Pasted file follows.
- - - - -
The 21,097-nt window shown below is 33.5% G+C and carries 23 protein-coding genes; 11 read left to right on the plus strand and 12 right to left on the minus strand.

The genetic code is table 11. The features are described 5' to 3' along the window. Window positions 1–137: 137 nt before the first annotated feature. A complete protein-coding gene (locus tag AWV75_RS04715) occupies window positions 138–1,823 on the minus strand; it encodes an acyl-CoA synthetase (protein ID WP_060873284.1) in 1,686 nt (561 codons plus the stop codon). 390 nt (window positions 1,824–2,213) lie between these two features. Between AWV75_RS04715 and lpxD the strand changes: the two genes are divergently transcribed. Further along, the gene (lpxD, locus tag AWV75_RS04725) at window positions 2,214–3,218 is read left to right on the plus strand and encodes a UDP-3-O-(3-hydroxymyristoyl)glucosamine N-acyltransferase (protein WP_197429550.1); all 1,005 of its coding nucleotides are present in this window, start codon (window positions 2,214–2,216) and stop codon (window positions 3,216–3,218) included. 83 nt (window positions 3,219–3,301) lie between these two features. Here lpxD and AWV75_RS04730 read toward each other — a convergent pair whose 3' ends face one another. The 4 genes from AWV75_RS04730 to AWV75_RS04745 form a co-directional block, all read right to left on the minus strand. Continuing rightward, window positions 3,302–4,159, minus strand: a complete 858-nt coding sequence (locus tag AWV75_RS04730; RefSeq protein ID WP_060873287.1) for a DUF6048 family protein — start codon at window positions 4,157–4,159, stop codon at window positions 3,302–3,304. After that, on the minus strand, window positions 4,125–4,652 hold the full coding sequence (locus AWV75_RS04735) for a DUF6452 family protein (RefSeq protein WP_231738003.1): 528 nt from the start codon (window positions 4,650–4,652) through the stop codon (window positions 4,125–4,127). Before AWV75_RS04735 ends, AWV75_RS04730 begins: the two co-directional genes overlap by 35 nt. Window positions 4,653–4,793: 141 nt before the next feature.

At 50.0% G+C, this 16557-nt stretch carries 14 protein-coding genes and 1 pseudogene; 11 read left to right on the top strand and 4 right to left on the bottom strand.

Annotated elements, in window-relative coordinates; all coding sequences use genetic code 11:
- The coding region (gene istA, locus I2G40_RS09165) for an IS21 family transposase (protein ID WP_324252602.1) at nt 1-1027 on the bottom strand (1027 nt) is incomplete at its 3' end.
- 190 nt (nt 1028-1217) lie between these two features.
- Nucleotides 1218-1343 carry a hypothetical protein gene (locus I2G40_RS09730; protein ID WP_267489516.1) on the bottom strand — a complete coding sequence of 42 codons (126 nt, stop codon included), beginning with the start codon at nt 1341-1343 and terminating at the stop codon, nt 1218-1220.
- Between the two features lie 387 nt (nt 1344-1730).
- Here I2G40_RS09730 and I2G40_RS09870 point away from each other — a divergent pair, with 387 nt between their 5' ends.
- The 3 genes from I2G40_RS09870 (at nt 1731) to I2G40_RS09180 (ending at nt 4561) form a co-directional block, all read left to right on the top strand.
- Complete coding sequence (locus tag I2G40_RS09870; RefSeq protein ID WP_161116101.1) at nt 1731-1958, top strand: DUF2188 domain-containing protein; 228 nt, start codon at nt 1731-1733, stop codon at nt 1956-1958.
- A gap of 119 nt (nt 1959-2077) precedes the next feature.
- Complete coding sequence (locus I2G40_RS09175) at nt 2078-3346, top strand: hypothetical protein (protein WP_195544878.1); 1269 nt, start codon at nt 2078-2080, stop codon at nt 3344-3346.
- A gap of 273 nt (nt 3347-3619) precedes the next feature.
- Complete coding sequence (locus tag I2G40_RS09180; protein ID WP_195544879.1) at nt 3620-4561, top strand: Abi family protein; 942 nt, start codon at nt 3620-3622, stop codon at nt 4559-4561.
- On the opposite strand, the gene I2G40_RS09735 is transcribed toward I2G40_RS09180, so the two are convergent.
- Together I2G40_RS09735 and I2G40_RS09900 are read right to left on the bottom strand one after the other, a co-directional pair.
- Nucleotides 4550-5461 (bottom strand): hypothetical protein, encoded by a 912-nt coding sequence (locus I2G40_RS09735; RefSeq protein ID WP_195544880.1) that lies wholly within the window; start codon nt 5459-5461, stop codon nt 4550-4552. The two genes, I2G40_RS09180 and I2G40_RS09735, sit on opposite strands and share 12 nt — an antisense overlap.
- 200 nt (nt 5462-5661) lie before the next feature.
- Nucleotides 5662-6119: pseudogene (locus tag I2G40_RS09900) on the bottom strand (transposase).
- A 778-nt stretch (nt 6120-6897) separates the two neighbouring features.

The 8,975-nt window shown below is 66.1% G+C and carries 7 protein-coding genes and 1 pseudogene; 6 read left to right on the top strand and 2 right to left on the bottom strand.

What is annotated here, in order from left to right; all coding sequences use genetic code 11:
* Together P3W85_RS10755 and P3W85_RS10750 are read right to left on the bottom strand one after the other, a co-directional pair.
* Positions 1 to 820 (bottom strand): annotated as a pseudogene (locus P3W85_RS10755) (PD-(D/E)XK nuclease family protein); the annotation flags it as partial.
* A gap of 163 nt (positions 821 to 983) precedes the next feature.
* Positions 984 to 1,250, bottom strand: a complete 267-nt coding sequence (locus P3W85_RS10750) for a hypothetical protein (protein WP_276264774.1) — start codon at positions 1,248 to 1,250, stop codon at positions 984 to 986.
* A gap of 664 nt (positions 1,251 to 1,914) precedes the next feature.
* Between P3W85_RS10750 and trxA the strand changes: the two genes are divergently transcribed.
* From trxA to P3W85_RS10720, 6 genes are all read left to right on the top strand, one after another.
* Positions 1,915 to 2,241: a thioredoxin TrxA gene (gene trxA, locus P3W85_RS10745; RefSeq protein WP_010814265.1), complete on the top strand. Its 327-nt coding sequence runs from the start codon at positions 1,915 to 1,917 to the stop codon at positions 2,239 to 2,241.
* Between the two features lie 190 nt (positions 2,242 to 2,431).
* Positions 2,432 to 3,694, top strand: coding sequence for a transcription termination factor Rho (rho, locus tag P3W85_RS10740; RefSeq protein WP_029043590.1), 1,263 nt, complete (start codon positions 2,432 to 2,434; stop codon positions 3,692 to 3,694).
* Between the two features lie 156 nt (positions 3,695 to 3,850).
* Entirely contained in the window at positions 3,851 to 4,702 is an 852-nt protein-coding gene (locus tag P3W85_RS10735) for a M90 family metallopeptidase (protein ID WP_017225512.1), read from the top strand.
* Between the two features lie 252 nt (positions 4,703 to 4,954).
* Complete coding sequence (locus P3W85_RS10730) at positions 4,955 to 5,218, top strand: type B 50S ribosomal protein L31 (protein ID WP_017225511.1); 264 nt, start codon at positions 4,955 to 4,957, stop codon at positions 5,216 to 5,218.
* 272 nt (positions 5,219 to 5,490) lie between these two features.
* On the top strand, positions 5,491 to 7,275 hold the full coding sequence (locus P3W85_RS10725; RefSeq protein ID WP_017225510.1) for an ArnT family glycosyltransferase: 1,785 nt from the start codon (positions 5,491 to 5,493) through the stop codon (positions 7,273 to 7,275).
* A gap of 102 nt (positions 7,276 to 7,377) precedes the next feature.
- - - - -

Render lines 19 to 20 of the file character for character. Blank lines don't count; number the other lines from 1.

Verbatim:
- 200 nt (nt 5462-5661) lie before the next feature.
- Nucleotides 5662-6119: pseudogene (locus tag I2G40_RS09900) on the bottom strand (transposase).